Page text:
In this issue of Preemie Matters: Save the Date! Join Us for the National Premature Infant Health Coalition Meeting • Your Voice Needed: NIH Conference on Specialized Therapy for Preemies • babyfirst: New Website for the Neonatology Community • NCHS Report: Preterm Birth Rate Declines for Second Consecutive Year • Submit a Proposal for the National Perinatal Association Conference 2010
Save the Date! Join Us for the National Premature Infant Health Coalition Meeting
Join colleagues working with and for families affected by prematurity - as well as local, state and national organizations focusing on this mission - at the National Premature Infant Health Coalition Meeting on June 3, 2010. The event takes place from 11 a.m. to 2 p.m. at the Lorien Hotel & Spa in Alexandria, Virginia, just two blocks from the King St. metro station. Those arriving in town early will gather the evening prior, June 2 from 5 to 7 p.m. on the rooftop deck of the hotel's Presidential Suite, for a networking reception. To take advantage of The Lorien's block of rooms at $209, book directly with them by May 17 at (877) 956-7436. Be sure to mention your participation in this event when you make reservations. The National Premature Infant Health Coalition is managed by the National Healthy Mothers, Healthy Babies Coalition with a grant from the American Academy of Pediatrics. Please RSVP by Monday, May 17, 2010 to Melisa Dilber at email@example.com.
Your Voice Needed: NIH Conference on Specialized Therapy for Preemies
The National Institutes of Health (NIH) has announced a public event allowing us to better understand the benefits and risks of a specialized treatment for premature infants with respiratory illness. October 27-29 at the NIH campus in Bethesda, MD, NIH will host a Consensus Development Conference, "Inhaled Nitric Oxide Therapy for Premature Infants." Since its approval, researchers have examined expanding the use of inhaled nitric oxide therapy to treat premature babies born at less than 34 weeks' gestation. Studies looking at the therapy's safety and effectiveness for these babies have shown mixed results, and the range of implications aren't yet fully understood. The conference will include a systematic literature review, expert presentations and audience input, allowing an independent panel to prepare a consensus statement. Your input is valuable! Learn more and register online to attend this free event, or sign up to follow the webcast.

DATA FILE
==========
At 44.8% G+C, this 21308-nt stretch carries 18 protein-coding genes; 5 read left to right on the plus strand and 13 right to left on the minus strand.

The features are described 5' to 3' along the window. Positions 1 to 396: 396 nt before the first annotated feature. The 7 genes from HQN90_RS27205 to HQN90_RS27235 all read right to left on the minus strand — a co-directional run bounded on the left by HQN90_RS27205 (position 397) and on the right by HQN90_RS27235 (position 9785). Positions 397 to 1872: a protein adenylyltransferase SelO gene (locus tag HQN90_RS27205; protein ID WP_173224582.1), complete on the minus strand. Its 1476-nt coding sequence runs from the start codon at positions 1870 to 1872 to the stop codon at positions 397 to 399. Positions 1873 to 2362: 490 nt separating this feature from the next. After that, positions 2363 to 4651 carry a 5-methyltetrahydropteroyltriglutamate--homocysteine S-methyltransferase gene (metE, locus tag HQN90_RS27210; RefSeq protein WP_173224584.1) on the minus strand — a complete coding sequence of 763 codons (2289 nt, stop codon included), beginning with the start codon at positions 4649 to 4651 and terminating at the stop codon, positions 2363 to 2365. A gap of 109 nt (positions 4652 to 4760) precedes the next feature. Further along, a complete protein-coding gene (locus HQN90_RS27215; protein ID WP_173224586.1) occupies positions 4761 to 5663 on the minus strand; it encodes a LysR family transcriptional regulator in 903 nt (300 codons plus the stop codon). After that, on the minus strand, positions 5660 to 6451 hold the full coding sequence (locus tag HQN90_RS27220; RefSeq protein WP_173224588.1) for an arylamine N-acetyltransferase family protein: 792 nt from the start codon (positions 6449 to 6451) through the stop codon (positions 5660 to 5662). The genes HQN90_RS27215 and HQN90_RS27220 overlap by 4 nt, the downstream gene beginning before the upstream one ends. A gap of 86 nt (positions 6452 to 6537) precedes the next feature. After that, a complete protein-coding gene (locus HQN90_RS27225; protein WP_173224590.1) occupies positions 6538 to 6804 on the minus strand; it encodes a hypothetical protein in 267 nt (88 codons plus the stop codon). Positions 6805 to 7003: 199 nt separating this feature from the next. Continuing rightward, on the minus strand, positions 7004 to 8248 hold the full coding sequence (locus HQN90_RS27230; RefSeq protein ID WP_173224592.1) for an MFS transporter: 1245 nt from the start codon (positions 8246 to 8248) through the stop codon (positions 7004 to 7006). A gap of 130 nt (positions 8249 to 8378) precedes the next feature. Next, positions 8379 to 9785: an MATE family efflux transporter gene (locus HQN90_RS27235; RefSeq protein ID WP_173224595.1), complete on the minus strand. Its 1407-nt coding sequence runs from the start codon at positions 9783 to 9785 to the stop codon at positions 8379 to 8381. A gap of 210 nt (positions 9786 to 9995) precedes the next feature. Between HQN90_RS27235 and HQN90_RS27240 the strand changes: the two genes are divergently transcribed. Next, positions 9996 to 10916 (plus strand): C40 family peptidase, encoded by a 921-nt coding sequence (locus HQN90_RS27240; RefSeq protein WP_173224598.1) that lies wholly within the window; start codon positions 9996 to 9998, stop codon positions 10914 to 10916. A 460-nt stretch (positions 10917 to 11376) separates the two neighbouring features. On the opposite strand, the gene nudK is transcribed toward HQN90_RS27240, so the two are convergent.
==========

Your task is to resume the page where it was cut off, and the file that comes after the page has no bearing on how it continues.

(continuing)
babyfirst: New Website for the Neonatology Community
Have you heard? NICUniversity.org has launched a new web-based neonatology resource for both clinicians and parents. Sharing clinical knowledge with a family focus, babyfirst.com provides useful tools for parents, from a glossary demystifying NICU terms to articles on devices and therapies to testimonials of parents who have lived the NICU experience with their own babies. Practitioners can visit babyfirst as a single source for educational material, research papers and lectures from opinion leaders in all specializations of the neonatology field.
NCHS Report: Preterm Birth Rate Declines for Second Consecutive Year
According to a new report from the National Center for Health Statistics (NCHS), preterm births in the U.S. are down three percent, marking a second consecutive year of decline. Seventy-nine percent of the decline occurred among late preterm babies. The report, "Births: Preliminary Data for 2008," documents the 2008 preterm birth rate's drop to 12.3 percent, down from the 2007 rate of 12.7 percent - Welcome news after a more than 20 percent increase in U.S. preemie rates between 1990 and 2006. Learn more by downloading the complete report.
Submit a Proposal for the National Perinatal Association Conference 2010
The proposal due-date for the National Perinatal Association (NPA) Conference - set for November 4-6, 2010 at Georgetown University in Washington, D.C. - has been extended to May 1. NPA's 2010 conference theme, "Bridging Gaps: Healthcare, Ethics, Technologies and Pollitics in Neonatology and Perinatology," invites proposals from families, healthcare professionals and policy makers that engage with the issues and challenges of care for at-risk babies.
Information is reported as provided and does not necessarily represent the view of the National Healthy Mothers, Healthy Babies Coalition. A complete copy of HMHB's disclaimer is available on our website.